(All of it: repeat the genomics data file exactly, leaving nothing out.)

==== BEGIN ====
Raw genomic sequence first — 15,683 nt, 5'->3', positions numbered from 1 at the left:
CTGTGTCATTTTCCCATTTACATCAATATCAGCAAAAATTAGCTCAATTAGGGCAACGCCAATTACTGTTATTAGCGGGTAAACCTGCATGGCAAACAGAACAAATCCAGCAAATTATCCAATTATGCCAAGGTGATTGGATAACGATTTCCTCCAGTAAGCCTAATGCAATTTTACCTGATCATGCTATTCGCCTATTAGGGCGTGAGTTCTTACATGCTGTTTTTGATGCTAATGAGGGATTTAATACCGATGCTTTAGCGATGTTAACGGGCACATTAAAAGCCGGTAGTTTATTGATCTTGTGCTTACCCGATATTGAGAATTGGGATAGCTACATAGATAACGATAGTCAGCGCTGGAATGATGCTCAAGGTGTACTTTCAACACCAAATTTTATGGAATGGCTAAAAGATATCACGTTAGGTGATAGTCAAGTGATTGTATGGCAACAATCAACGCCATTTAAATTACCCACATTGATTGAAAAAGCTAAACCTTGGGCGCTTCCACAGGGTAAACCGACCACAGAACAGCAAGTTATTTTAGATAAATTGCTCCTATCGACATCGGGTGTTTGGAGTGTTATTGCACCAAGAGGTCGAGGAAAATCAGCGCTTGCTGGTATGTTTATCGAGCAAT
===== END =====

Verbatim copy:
Raw genomic sequence first — 15,683 nt, 5'->3', positions numbered from 1 at the left:
CTGTGTCATTTTCCCATTTACATCAATATCAGCAAAAATTAGCTCAATTAGGGCAACGCCAATTACTGTTATTAGCGGGTAAACCTGCATGGCAAACAGAACAAATCCAGCAAATTATCCAATTATGCCAAGGTGATTGGATAACGATTTCCTCCAGTAAGCCTAATGCAATTTTACCTGATCATGCTATTCGCCTATTAGGGCGTGAGTTCTTACATGCTGTTTTTGATGCTAATGAGGGATTTAATACCGATGCTTTAGCGATGTTAACGGGCACATTAAAAGCCGGTAGTTTATTGATCTTGTGCTTACCCGATATTGAGAATTGGGATAGCTACATAGATAACGATAGTCAGCGCTGGAATGATGCTCAAGGTGTACTTTCAACACCAAATTTTATGGAATGGCTAAAAGATATCACGTTAGGTGATAGTCAAGTGATTGTATGGCAACAATCAACGCCATTTAAATTACCCACATTGATTGAAAAAGCTAAACCTTGGGCGCTTCCACAGGGTAAACCGACCACAGAACAGCAAGTTATTTTAGATAAATTGCTCCTATCGACATCGGGTGTTTGGAGTGTTATTGCACCAAGAGGTCGAGGAAAATCAGCGCTTGCTGGTATGTTTATCGAGCAAT